Orozco had the aggressive, deft hand of a good draughtsman. His figure studies are graceful and airy, yet they have a meaty feeling for rough embodiment. Like other great graphic artists, Orozco, who lived briefly in Los Angeles designing movie posters, achieved racy completeness with an economy of means. A small 1932 Self-Portrait in watercolor and gouache is so righteously drawn that I felt its gaze following me around the room. It’s also psychologically accurate; Orozco was famously surly and difficult. He lived in New York from 1927 to 1935, and the whipped up anti-bourgeois dynamics in his larger pictures suggest the broad effects and political edge of American Ash Can painters of the 1920s like John Sloan. Orozco was the articulate savage. He liked to say that “one has to paint with shit.”

I wish there were more pictures in the exhibition by Siqueiros. His operatic Woman with Rebozo is the most exciting painting on view. He’s the one who really pushes paint around. The surfaces of the Rebozo picture and Head of a Woman have a churned-up velocity; you can see the pigment being swept into forms with the kind of excited, heavy impasto — slabs of paint laid in with big brushes — that makes you want to run your hand across the surface. And yet it’s Siquieros who believed most strongly that mural painting was the supreme form of expression.

In 1923, the three put their names to a manifesto that said, “We reject as aristocratic the painting known as ‘easel work,’ along with the entire ultra-intellectual cadre; and we exalt expressions of monumental art for being useful to the public.” All three, of course, never hesitated to do easel painting. Their fondness for the monumental and rejection of aristocracies have bled down into art being produced now. Monumentalism meets bad-boy-ism in Miguel Calderón’s big color photographs, each a pleasurably nasty one-liner. One shows an Afro-ed, casting-call bandito type holding a gun to the head of a zebra! Two others, from the series “Greetings from My Hairy Nuts,” satirize postcard prettifications of Mexico by blending into famous tourist locales close-ups of Mr. Calderón’s anatomical locale.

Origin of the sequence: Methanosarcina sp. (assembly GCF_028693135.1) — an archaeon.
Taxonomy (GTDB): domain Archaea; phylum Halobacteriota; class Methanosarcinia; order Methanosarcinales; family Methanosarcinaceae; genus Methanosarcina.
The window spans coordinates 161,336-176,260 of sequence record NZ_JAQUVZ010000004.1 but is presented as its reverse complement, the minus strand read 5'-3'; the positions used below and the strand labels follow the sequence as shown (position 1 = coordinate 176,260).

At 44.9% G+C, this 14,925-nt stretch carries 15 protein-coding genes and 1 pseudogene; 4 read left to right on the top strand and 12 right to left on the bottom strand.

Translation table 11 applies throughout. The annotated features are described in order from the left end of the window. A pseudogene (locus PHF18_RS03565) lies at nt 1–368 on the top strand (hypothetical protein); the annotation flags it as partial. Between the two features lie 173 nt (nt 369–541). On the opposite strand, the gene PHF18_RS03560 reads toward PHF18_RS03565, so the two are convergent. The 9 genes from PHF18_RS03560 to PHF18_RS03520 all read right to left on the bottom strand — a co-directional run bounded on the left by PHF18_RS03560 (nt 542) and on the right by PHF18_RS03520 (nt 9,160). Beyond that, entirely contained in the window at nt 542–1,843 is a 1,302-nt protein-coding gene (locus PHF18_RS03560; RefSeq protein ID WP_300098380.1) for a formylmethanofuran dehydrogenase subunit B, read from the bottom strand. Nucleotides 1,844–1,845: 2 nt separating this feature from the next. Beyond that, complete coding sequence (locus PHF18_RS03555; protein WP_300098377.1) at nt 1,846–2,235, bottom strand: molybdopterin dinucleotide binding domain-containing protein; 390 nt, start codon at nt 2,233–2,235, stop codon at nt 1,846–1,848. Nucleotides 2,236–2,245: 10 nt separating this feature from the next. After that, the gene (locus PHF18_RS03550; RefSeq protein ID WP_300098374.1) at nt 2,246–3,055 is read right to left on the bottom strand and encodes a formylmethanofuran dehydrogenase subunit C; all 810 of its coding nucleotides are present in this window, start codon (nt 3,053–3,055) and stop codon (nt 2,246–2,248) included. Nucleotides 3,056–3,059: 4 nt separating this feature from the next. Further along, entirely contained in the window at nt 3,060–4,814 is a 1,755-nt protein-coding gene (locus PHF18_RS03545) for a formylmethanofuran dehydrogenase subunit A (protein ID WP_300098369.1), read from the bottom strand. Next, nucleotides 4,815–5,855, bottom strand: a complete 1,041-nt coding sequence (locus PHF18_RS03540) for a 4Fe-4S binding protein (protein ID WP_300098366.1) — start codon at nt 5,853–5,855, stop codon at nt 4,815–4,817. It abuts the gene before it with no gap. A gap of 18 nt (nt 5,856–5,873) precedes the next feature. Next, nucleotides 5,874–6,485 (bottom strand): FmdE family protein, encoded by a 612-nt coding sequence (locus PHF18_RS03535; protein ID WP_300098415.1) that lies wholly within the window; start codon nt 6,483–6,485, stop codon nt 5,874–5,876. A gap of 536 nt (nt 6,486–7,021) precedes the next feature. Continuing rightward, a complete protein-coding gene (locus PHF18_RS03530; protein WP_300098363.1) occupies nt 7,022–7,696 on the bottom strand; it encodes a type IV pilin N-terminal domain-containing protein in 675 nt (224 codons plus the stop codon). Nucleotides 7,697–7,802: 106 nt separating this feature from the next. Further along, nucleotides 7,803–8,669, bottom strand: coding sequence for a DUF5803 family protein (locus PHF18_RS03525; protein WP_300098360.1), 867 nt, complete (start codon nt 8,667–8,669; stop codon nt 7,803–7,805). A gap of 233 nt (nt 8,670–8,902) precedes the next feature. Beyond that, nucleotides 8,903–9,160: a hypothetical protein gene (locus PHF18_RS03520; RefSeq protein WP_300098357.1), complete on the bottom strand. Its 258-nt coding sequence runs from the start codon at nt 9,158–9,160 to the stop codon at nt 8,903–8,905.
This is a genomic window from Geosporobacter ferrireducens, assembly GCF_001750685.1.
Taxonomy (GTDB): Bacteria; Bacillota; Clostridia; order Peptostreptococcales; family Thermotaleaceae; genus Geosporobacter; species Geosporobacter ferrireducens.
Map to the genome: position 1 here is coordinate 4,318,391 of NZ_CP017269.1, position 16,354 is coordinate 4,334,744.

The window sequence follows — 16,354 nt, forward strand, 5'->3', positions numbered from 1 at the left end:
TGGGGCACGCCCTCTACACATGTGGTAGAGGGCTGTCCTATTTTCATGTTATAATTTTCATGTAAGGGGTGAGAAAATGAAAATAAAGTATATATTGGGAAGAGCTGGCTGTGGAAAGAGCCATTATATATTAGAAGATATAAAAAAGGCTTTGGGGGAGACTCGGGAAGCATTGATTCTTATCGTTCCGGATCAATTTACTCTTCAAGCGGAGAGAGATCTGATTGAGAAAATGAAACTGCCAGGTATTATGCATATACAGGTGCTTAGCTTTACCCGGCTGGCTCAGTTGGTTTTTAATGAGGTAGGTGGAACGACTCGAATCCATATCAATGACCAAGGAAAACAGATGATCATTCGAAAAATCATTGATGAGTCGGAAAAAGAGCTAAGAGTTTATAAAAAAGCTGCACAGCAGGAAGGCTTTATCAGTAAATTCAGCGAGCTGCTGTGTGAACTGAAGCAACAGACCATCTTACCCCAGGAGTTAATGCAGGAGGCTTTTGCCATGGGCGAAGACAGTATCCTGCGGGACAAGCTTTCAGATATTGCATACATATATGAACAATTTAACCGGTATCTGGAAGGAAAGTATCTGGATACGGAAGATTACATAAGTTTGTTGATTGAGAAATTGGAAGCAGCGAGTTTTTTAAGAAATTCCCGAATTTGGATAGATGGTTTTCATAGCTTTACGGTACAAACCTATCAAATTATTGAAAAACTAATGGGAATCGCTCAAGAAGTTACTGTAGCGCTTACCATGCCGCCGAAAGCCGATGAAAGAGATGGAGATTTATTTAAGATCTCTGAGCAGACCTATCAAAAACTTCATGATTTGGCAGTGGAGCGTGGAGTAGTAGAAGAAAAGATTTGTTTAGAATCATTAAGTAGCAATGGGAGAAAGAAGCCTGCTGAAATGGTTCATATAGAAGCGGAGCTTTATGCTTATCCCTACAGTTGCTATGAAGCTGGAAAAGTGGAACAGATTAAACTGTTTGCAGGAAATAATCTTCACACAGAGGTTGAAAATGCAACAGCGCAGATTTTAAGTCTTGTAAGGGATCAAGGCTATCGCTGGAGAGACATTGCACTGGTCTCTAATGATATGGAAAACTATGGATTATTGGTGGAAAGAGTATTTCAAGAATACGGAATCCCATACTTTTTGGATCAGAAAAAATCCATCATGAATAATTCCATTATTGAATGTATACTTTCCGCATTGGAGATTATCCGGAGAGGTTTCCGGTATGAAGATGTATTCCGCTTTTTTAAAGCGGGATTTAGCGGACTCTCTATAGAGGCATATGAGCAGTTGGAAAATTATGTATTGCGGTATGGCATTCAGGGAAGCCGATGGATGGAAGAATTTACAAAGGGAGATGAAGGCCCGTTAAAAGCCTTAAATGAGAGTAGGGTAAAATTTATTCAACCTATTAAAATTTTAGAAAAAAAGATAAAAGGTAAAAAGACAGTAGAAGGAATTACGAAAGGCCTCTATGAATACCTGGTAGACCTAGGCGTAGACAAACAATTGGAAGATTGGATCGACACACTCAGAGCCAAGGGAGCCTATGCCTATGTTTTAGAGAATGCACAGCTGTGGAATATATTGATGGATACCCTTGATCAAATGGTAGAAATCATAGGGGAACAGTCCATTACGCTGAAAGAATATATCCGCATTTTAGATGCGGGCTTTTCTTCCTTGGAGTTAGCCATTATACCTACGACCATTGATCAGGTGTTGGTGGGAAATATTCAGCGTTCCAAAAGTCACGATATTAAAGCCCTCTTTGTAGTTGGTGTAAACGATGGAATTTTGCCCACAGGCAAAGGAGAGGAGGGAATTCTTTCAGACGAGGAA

The two most exciting young artists included here are Francisco Toledo (b. 1959) and Elena Climent (b. 1955). Climent makes lush, painterly still lifes. Her Blue Pail looks gigantic, though it’s only 11˝ x 9˝, because of the way the pail expands hugely up through the frame. Toledo is a draughtsman with good hands; he’s more interested in creating an almost monstrous prolixity of line than in pushing paint around. His 1987 Self-Portrait with Hat is built of stacked, choppy Vs, and his 1975 Rabbit of the Scorpions, in which dozens of ghostly scorpions wheel in a sand storm (there’s sand in the picture) around a skinny, helpless rabbit, is a classic Mexican image of nature as a field of riot and death. Working different sides of the street, both artists have felt their way through the residual pressures of modernism to find a fresh, contemporary idiom. Paula Santiago’s art is more idea-driven, less pressured by formal concerns. She crafts bibs, baby clothes, breastplates, vests, and other articles of clothing out of rice paper, blood, hair, and wax. Like many other artists experimenting with dress art, she’s investigating “gender issues” and their historical origins. Her four pieces in the show quiver with “issues.” But they do what good art does. They upset expectations. I thought they’d be inert, over-conceptualized, academic, but in fact they are disturbingly beautiful and have haunted me more than anything in the show.